A pair of copper foil wires 7 are connected to opposite ends of the voice coil 6 at one-side ends thereof, and connected to the terminal plate 5 at the other-side ends thereof. As shown in detail in FIG. 3, the copper foil wires 7 each include a plurality of core threads 8 each wrapped with a copper foil 9 and braided or stranded. The copper foil wires are each generally called “gold wire” or “cotton wire”, though there are some variations in construction.

The loudspeaker is generally adapted to reproduce a sound by vertically vibrating the voice coil 6 and vibrating the vibration diaphragm 3 by the vibration of the voice coil 6 and output the reproduced sound when a sound signal is inputted to the terminal plate 5 serving as the external connection terminal.

In recent years, there has been an increasing tendency toward increase in an input load to be applied to the loudspeaker. However, when a greater input load is applied to the loudspeaker, a so-called hopping phenomenon occurs in which the copper foil wires 7 are vibrated by the vibration of the vibration diaphragm 3. The copper foil wires 7 are liable to collide with the vibration diaphragm 3 due to the hopping phenomenon, resulting in noises and, in an extreme case, breakage. Therefore, copper foil wires impregnated with a wax are used as the copper foil wires 7, but problematic in that the copper foil wires 7 are liable to generate heat due to the greater input load to the loudspeaker.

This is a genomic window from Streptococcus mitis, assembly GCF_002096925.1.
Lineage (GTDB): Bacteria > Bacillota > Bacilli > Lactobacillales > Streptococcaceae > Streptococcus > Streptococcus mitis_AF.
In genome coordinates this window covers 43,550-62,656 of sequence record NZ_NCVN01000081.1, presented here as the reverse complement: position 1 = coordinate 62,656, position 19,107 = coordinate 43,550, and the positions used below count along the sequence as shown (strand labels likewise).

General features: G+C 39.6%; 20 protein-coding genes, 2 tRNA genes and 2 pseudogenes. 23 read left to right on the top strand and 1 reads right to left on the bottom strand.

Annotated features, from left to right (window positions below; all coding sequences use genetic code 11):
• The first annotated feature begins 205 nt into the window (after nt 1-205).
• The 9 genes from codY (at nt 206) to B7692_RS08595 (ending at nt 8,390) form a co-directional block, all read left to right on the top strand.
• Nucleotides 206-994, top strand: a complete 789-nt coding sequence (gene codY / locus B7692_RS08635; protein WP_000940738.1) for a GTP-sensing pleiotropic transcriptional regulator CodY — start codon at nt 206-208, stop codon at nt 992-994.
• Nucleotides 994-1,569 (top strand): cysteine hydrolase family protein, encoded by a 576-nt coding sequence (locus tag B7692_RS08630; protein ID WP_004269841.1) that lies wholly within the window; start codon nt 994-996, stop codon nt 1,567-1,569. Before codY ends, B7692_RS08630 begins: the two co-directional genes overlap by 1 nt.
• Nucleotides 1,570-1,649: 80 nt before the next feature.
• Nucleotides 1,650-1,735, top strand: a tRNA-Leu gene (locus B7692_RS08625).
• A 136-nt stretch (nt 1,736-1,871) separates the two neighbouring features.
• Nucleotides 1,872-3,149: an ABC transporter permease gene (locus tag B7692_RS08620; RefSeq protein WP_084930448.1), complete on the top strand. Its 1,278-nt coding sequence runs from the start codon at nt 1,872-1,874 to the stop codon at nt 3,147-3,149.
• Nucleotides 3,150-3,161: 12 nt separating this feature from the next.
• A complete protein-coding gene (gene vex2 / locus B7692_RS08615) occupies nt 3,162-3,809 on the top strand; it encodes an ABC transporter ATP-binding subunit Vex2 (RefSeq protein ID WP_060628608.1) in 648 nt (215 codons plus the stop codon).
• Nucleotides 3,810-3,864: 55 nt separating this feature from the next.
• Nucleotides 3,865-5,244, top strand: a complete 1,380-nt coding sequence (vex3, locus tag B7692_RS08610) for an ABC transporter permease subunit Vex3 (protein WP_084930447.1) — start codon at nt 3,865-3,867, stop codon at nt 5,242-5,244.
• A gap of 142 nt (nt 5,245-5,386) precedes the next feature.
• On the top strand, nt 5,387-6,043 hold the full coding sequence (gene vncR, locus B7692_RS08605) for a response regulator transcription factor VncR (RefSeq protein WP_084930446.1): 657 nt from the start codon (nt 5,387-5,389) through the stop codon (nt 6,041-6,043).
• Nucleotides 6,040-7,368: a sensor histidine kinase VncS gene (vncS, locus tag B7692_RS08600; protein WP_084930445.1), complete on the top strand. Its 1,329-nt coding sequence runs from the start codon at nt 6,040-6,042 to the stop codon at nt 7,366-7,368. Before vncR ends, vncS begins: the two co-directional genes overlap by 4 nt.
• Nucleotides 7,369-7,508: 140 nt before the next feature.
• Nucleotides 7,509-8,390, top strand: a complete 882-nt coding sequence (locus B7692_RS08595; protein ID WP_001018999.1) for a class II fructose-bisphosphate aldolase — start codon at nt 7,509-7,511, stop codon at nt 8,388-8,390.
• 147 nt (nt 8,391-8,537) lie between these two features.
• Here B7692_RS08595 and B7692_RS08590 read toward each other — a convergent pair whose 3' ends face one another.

To cope with the heat generation of the copper foil wires due to the greater input load, a loudspeaker copper foil wire impregnated with a flame resistant wax rather than with the prior art wax for improvement of the flame resistance has conventionally been proposed (see, for example, JP10-101938A).

With the rapidly increasing tendency toward the greater input load to the loudspeaker, however, the conventional measures for the flame resistance are not sufficient. Therefore, the copper foil wires suffer from the heat generation due to the greater input load thereby to be made brittle.

The wax for the prior art loudspeaker copper foil wires contains a halogen-containing liquid phosphoric ester such as a bromine-containing triaryl phosphoric ester as the flame retardant and, optionally, an inorganic flame retardant and an organic tin compound as a stabilizer and, therefore, has a poorer flame resistance. In order to ensure a flame resistance equivalent to the UL Standard 94V-1, the flame retardant should be blended in a weight ratio of not smaller than 100% in the wax. Therefore, the effect of the wax is reduced, so that the copper foil wires suffer from deterioration of moisture resistance and corrosion resistance, generation of noises and breakage due to the hopping phenomenon, emanation of smell during a soldering operation, and deterioration of soldering property.

DISCLOSURE OF THE INVENTION

Problems to be Solved by the Invention

In view of the aforesaid problems, it is an object of the present invention to provide a loudspeaker copper foil wire which includes a copper foil wire body impregnated or coated with a flame resistant wax prepared by blending 5 wt % to 50 wt % of a halogen-free aromatic condensation phosphoric ester flame retardant in a petroleum paraffin wax, and is excellent in flame resistance, moisture resistance, corrosion resistance, hopping resistance and soldering property and capable of suppressing emanation of smell during a soldering operation, and to provide a loudspeaker employing the copper foil wire.